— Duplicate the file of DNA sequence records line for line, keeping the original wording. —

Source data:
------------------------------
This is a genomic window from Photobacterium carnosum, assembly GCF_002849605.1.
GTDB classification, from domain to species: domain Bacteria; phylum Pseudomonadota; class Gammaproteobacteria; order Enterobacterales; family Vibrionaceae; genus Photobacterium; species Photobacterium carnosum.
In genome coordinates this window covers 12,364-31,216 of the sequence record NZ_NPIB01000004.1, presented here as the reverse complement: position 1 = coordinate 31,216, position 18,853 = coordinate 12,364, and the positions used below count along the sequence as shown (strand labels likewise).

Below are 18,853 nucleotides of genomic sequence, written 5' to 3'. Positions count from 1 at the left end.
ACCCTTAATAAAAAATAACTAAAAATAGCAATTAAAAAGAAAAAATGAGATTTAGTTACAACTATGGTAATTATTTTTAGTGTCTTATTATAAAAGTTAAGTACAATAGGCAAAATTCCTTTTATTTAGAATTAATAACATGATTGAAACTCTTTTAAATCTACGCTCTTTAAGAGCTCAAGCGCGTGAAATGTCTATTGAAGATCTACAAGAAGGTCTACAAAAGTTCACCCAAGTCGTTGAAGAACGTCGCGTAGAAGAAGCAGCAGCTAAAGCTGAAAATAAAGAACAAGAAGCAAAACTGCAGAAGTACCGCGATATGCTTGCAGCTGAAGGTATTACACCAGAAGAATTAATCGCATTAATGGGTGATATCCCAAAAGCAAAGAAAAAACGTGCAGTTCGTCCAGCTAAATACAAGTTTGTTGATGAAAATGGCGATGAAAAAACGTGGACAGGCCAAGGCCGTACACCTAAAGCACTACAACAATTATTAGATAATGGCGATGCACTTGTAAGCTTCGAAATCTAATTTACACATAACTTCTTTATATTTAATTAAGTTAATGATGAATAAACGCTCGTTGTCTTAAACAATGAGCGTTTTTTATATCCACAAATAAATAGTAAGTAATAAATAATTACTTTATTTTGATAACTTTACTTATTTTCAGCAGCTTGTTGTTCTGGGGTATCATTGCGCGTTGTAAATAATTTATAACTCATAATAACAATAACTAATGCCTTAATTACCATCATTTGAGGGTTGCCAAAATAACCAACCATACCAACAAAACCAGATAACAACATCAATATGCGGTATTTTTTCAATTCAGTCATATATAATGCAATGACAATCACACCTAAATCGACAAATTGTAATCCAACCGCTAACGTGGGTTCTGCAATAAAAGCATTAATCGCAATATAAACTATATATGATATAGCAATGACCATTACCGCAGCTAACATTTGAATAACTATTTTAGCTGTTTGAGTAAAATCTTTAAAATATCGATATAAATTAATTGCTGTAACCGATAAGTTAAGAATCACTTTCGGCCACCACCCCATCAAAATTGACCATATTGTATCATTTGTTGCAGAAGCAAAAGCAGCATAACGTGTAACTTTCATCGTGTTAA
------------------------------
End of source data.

This is a genomic window from Photobacterium carnosum, assembly GCF_002849605.1.
GTDB classification, from domain to species: domain Bacteria; phylum Pseudomonadota; class Gammaproteobacteria; order Enterobacterales; family Vibrionaceae; genus Photobacterium; species Photobacterium carnosum.
In genome coordinates this window covers 12,364-31,216 of the sequence record NZ_NPIB01000004.1, presented here as the reverse complement: position 1 = coordinate 31,216, position 18,853 = coordinate 12,364, and the positions used below count along the sequence as shown (strand labels likewise).

Below are 18,853 nucleotides of genomic sequence, written 5' to 3'. Positions count from 1 at the left end.
ACCCTTAATAAAAAATAACTAAAAATAGCAATTAAAAAGAAAAAATGAGATTTAGTTACAACTATGGTAATTATTTTTAGTGTCTTATTATAAAAGTTAAGTACAATAGGCAAAATTCCTTTTATTTAGAATTAATAACATGATTGAAACTCTTTTAAATCTACGCTCTTTAAGAGCTCAAGCGCGTGAAATGTCTATTGAAGATCTACAAGAAGGTCTACAAAAGTTCACCCAAGTCGTTGAAGAACGTCGCGTAGAAGAAGCAGCAGCTAAAGCTGAAAATAAAGAACAAGAAGCAAAACTGCAGAAGTACCGCGATATGCTTGCAGCTGAAGGTATTACACCAGAAGAATTAATCGCATTAATGGGTGATATCCCAAAAGCAAAGAAAAAACGTGCAGTTCGTCCAGCTAAATACAAGTTTGTTGATGAAAATGGCGATGAAAAAACGTGGACAGGCCAAGGCCGTACACCTAAAGCACTACAACAATTATTAGATAATGGCGATGCACTTGTAAGCTTCGAAATCTAATTTACACATAACTTCTTTATATTTAATTAAGTTAATGATGAATAAACGCTCGTTGTCTTAAACAATGAGCGTTTTTTATATCCACAAATAAATAGTAAGTAATAAATAATTACTTTATTTTGATAACTTTACTTATTTTCAGCAGCTTGTTGTTCTGGGGTATCATTGCGCGTTGTAAATAATTTATAACTCATAATAACAATAACTAATGCCTTAATTACCATCATTTGAGGGTTGCCAAAATAACCAACCATACCAACAAAACCAGATAACAACATCAATATGCGGTATTTTTTCAATTCAGTCATATATAATGCAATGACAATCACACCTAAATCGACAAATTGTAATCCAACCGCTAACGTGGGTTCTGCAATAAAAGCATTAATCGCAATATAAACTATATATGATATAGCAATGACCATTACCGCAGCTAACATTTGAATAACTATTTTAGCTGTTTGAGTAAAATCTTTAAAATATCGATATAAATTAATTGCTGTAACCGATAAGTTAAGAATCACTTTCGGCCACCACCCCATCAAAATTGACCATATTGTATCATTTGTTGCAGAAGCAAAAGCAGCATAACGTGTAACTTTCATCGTGTTAA